An acquaintance who was associated with programs run by the Israeli charity MASHAV once told me about the gross structural issues in the Indian agricultural system. He stated that the Green Revolution was right for its time in staving off hunger among the rapidly growing Indian population, but innovation and transformation has been completely halted since then. Commenting on the lack of water for irrigation, he said that most farmers in India use surface irrigation, the most wasteful method – that loses water to evaporation. Furthermore, the rice, wheat, and pulses prioritized by the Green Revolutionistas sidelined the millets and other crops more suited to regional soil types, water resources, and weather patterns. Another acquaintance with a professional understanding of the public distribution system told me that government support to certain industries such as sugar and brewing created systemic imbalances that affected soil health at the farm and food prices at the table.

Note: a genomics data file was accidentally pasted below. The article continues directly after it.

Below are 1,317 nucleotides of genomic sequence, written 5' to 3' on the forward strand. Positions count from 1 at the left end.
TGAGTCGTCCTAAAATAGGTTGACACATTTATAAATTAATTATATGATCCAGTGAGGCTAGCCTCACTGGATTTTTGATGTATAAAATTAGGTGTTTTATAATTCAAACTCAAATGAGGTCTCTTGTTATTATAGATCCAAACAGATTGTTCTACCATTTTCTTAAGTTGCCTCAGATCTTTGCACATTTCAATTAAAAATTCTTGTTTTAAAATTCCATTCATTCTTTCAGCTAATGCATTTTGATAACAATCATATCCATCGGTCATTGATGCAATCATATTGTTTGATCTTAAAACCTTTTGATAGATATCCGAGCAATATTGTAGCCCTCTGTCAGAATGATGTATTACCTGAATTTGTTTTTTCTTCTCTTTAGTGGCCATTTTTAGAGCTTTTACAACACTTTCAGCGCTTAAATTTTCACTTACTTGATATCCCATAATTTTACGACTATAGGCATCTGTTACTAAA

One thing that stands out about the Indian agriculture sector is low technology use. E-commerce players have superceded India Post in efficiency in terms of transporting shoes, books, and cellphones to consumers in remote corners of the country. Grocery delivery services use analytics and Just In Time inventory management to deliver a wide variety of milk and eggs to households each morning. Can these technologies be used to disrupt agriculture? What about other factors such as climate change and politics?

Climate Change is real – Crop Choices and Food Habits need to change